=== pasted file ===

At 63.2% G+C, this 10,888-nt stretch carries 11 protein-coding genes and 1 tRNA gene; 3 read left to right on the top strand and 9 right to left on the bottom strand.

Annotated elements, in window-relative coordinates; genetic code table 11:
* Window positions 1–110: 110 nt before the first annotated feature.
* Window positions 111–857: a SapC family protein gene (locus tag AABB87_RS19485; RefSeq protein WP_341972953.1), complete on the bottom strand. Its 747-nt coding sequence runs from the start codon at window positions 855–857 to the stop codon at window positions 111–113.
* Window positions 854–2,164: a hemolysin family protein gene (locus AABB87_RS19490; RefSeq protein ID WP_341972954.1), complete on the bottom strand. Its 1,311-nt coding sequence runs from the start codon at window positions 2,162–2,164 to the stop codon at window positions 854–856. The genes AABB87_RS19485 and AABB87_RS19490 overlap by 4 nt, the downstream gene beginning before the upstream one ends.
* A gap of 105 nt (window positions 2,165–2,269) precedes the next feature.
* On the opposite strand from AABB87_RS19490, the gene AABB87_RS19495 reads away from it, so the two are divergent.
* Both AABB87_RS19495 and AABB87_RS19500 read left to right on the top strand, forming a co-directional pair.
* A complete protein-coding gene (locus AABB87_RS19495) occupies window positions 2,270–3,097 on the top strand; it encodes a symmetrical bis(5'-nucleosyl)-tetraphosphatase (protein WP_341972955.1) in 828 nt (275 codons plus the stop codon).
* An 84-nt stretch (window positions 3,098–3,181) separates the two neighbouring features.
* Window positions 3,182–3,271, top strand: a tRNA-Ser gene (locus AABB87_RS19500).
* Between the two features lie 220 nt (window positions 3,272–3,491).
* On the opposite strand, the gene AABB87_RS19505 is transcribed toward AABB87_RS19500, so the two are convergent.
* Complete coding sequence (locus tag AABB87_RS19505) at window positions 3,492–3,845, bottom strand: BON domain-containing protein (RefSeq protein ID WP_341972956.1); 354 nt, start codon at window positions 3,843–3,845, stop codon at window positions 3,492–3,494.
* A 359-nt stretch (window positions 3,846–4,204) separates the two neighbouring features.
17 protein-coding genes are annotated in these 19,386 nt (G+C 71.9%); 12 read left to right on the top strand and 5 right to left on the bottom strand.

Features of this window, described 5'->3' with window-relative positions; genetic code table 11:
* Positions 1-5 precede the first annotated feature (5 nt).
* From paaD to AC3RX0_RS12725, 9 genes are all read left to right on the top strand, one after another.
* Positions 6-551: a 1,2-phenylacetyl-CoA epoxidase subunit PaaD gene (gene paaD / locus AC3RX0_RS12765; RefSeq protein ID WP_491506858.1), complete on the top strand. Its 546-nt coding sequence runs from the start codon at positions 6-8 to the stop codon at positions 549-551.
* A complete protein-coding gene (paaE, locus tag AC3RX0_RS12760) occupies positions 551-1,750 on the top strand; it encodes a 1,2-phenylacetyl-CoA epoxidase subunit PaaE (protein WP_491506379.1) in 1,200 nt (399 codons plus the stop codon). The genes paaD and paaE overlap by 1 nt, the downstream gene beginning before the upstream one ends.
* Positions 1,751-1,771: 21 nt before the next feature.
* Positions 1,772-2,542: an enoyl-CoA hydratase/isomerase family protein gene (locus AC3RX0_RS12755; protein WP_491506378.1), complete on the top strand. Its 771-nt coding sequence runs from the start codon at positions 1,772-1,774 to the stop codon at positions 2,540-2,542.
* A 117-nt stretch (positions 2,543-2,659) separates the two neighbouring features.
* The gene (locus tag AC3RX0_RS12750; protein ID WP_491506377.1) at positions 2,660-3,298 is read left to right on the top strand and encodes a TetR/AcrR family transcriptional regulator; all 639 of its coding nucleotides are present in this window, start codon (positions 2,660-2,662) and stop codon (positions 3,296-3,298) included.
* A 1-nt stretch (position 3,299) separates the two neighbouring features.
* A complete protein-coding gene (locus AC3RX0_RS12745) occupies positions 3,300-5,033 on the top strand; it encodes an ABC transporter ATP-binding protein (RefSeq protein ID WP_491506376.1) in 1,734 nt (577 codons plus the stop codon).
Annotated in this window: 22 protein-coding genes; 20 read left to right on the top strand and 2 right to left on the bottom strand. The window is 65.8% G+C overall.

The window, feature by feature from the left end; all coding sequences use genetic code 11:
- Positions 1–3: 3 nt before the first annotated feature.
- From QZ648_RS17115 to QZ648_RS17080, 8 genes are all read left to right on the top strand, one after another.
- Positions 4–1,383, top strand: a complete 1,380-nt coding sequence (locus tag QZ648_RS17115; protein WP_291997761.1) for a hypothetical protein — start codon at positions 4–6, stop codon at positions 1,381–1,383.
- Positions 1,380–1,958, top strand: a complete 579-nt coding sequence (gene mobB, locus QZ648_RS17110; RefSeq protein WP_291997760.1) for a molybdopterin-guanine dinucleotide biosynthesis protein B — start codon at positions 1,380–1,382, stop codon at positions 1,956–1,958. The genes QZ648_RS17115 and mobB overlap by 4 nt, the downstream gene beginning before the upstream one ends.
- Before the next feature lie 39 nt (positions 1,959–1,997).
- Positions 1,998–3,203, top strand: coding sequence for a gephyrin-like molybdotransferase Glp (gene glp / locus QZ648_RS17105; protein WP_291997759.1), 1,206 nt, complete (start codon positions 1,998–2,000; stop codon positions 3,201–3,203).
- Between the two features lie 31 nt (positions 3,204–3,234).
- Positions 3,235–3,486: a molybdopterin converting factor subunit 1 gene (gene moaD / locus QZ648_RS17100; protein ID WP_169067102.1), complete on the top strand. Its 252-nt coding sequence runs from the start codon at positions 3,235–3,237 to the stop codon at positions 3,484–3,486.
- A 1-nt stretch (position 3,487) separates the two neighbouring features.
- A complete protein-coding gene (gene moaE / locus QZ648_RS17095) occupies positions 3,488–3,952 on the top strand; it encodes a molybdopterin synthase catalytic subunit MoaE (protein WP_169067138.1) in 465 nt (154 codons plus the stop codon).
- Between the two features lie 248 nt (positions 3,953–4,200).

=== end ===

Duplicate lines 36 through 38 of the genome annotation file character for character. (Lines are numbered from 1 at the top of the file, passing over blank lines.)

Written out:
- Between the two features lie 31 nt (positions 3,204–3,234).
- Positions 3,235–3,486: a molybdopterin converting factor subunit 1 gene (gene moaD / locus QZ648_RS17100; protein ID WP_169067102.1), complete on the top strand. Its 252-nt coding sequence runs from the start codon at positions 3,235–3,237 to the stop codon at positions 3,484–3,486.
- A 1-nt stretch (position 3,487) separates the two neighbouring features.